Beginning Monday, Feb. 6, WDET- FM’s (101.9) weekday schedule will change slightly to add more of the programming its audience wants to hear.
Indivisible — a new call-in program from WNYC-FM, Minnesota Public Radio and The Economist — will air for the first 100 days of President Donald Trump’s administration. Indivisible will temporarily be broadcast live Monday through Thursday at 8 p.m. and will air until mid-April.
The mission of the show is to convene a nightly gathering place for everyday Americans to talk, debate and find common ground. The On Point re-air will shift temporarily through April from 9 to 11 p.m.
“WDET, a community service of Wayne State University, is committed to building understanding and providing opportunities for Detroit voices to be heard,” said WDET General Manager Michelle Srbinovich. “With the addition of Indivisible, we’re excited to give Detroiters another opportunity to be part of important national conversations.”
Based on listener feedback, Srbinovich said, WDET also is bringing back The Late Lunch, a group of popular one-hour programs that previously aired during the midday — This American Life, The Moth Radio Hour, Snap Judgement and Reveal. The shows will broadcast weekdays at 2 p.m.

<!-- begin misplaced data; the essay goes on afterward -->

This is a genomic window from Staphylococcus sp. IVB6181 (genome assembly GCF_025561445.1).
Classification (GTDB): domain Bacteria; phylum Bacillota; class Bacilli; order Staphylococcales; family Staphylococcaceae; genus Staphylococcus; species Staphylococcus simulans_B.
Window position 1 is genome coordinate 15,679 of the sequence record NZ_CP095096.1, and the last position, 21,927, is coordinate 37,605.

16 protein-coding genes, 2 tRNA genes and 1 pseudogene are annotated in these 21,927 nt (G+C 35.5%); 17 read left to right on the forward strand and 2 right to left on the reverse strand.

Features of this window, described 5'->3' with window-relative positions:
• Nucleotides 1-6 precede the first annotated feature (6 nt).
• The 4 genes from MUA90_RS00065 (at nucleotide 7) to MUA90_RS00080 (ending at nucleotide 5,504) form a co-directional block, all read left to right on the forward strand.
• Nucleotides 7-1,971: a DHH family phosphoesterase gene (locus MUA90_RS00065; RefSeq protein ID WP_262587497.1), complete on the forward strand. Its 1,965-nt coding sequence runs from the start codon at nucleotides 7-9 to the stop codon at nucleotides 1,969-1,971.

The Late Lunch schedule will be as follows:
Monday: This American Life
Wednesday: Snap Judgement
Thursday: The Moth Radio Hour
Friday: Sound Opinions (followed by Radiolab at 3 p.m.)
“When we changed our schedule last summer, the most frequent thing we heard was that listeners missed hearing these shows during the day. WDET is listener supported and we take that kind of feedback seriously,” Srbinovich said. "Like WDET, these shows reflect the future sound of public media, so we’re happy to bring them back to the midday.”
In addition, CultureShift, which premiered in July 2016, will now become a two-hour show, airing from noon to 2 p.m.
“As Detroit’s public radio station, local programming is the heart of what we do. CultureShift is one of our largest investments and it will continue to evolve. That’s the beauty of live radio,” Srbinovich said. "Moving from three hours to two gives us the opportunity to refine the show as we bring in new voices and develop more of the local arts and culture content our audience craves.”